At a Glance
- Night itself comes to symbolize death and the loss of hope. Elie Wiesel writes about how the horrors of the Holocaust caused him to lose faith in God and humanity. One such horror was the death march near the end of the novel, during which many men died, collapsing in the snow after marching day and night.
- In Night, Elie Wiesel emphasizes the importance of remembering. "Never shall I forget that night, the first night in camp, which has turned my life into one long night," he writes, and then repeats the phrase "never shall I forget" several more times as he describes the ovens and the death camps that took his friends and family.
- Night is broken into nine chapters, each focusing on an important event in Elie Wiesel's life. His story begins in 1941, when he starts his religious studies with Moshe the Beadle, and traces Wiesel's personal history through the final years of World War I, when he's forced to work in a Nazi concentration camp.
On March 19, 1944, German Schutzstaffeln (SS) troops under Adolf Eichmann entered Hungary for the express purpose of rounding up the Jews of that country for extermination. Even as German armies elsewhere were retreating under pounding Russian advances, Adolf Hitler’s so-called final solution was extended to Hungarian Jews—who had mistakenly thought themselves safe from German danger. A few days after the invasion, SS troops appeared in the Transylvanian town of Sighet and began the brutal process that would send almost all Sighet’s fifteen thousand Jews to their deaths at Auschwitz in Poland. Among those Jews who lives were totally uprooted was a devout fourteen-year-old student of the Talmud, Eliezer Wiesel.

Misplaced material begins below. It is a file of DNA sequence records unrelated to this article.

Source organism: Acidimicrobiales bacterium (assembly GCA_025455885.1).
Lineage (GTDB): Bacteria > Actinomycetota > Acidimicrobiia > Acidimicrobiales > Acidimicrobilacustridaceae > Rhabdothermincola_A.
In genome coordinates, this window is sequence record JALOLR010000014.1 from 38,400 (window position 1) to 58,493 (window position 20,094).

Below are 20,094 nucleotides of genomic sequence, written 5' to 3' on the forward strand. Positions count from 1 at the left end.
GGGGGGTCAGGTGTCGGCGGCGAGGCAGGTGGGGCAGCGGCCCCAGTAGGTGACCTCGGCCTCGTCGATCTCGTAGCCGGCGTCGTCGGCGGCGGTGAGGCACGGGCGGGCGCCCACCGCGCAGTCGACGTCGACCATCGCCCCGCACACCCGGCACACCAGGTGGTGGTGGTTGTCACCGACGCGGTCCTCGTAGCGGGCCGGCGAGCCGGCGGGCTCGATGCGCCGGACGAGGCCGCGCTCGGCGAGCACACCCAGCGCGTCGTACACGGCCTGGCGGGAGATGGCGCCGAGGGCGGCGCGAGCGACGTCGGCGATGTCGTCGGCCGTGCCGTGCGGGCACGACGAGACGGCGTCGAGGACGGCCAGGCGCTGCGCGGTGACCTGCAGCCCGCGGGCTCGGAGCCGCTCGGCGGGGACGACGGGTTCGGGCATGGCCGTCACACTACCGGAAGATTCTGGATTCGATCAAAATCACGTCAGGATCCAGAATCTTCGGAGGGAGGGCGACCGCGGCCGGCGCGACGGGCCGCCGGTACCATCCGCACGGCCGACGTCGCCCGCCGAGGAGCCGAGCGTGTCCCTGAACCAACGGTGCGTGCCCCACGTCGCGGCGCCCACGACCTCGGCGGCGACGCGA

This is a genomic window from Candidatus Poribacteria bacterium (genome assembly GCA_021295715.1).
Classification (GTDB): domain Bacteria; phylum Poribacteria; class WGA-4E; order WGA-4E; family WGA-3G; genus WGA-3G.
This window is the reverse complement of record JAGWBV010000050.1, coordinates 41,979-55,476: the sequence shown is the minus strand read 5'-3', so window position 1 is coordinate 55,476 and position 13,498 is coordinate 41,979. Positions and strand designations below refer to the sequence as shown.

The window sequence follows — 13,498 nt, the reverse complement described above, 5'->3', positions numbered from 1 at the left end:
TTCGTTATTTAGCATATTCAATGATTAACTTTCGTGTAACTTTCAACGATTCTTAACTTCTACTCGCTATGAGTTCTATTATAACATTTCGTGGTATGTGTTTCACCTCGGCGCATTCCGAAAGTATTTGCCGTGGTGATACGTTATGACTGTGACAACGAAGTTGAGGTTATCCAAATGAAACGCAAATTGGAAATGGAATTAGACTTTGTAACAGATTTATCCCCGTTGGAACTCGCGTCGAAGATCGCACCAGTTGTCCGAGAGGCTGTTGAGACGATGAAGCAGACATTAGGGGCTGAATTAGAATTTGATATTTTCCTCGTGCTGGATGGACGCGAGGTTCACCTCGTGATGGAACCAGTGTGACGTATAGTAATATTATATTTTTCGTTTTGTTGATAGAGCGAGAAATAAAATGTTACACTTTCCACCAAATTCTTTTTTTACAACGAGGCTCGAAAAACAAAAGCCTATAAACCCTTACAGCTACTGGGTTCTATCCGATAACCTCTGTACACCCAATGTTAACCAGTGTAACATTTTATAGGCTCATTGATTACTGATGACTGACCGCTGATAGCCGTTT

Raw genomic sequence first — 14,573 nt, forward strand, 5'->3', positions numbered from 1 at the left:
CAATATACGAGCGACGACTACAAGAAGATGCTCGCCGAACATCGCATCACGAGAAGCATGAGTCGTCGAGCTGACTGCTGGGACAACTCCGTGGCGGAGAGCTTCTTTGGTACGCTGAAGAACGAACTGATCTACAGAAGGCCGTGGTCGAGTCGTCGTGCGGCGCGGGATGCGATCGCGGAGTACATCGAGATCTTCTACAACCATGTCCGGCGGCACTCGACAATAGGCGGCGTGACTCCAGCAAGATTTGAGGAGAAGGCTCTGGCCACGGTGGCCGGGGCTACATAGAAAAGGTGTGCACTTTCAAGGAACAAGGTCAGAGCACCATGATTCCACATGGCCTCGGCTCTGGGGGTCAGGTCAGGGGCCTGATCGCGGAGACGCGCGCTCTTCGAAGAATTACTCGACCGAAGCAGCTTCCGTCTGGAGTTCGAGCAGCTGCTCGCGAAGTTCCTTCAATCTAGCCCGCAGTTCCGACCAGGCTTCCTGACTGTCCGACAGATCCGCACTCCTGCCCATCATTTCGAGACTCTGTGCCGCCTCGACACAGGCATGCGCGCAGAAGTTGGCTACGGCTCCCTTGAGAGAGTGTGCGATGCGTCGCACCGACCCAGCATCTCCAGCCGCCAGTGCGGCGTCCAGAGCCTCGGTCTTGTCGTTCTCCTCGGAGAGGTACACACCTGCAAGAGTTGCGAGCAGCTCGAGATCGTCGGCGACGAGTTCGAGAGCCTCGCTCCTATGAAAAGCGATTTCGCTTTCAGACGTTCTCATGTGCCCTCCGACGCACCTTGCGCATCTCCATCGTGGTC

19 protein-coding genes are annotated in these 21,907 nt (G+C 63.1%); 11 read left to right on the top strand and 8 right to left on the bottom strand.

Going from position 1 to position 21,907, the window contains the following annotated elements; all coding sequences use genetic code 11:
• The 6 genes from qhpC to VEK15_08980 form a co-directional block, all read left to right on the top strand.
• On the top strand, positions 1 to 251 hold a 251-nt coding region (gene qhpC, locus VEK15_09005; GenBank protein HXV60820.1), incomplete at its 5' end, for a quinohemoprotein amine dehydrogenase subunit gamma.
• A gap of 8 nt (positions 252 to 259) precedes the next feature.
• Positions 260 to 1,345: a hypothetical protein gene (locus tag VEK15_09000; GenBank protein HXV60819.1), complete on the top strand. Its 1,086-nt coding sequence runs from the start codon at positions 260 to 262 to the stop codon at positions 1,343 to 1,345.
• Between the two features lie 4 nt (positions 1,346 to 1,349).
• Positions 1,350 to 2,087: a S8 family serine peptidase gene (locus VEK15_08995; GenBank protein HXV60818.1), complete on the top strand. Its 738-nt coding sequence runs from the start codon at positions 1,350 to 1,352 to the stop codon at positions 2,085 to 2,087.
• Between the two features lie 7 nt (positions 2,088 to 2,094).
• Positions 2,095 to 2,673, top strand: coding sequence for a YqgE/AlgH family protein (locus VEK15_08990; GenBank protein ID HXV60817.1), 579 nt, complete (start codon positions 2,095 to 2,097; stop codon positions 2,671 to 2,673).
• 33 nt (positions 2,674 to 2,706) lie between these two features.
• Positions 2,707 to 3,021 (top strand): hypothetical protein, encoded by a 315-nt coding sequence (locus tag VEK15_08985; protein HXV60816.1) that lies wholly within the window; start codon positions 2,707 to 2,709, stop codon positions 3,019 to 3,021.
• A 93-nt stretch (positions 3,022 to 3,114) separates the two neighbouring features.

Wiesel’s experiences from that point to eventual liberation at Buchenwald on April 11, 1945, made up an eight-hundred-page Yiddish manuscript, written after the completion of a self-imposed ten-year period of silence, study, and reflection concerning the Holocaust. Night, outlined within weeks after his liberation (and only one-seventh of the Yiddish original), is Wiesel’s only book devoted completely to the Holocaust, although his experiences of life in Auschwitz and the loss of the six million dictate almost all Wiesel’s thought and writing.
The book’s nine chapters demarcate key events for Wiesel, detailing the gradual loss of the illusion of hope as the grim realities become paramount. Two interrelated concerns are woven throughout the narrative: Wiesel’s agonizing loss of faith in the God of his childhood and his excruciating relationship with his weakening father. The latter is marked by filial love and concern, but also by his own devastating guilt as his father slips inexorably toward death and Wiesel anticipates freedom from his burden of devotion.
Night reveals the destruction of all aspects of the accepted universe—the shtetl (the Jewish enclave) of Sighet, family life, the training of a deeply religious child, and the illusion of a caring humanity. Yet above all, it sets forth...
(The entire section is 4,328 words.)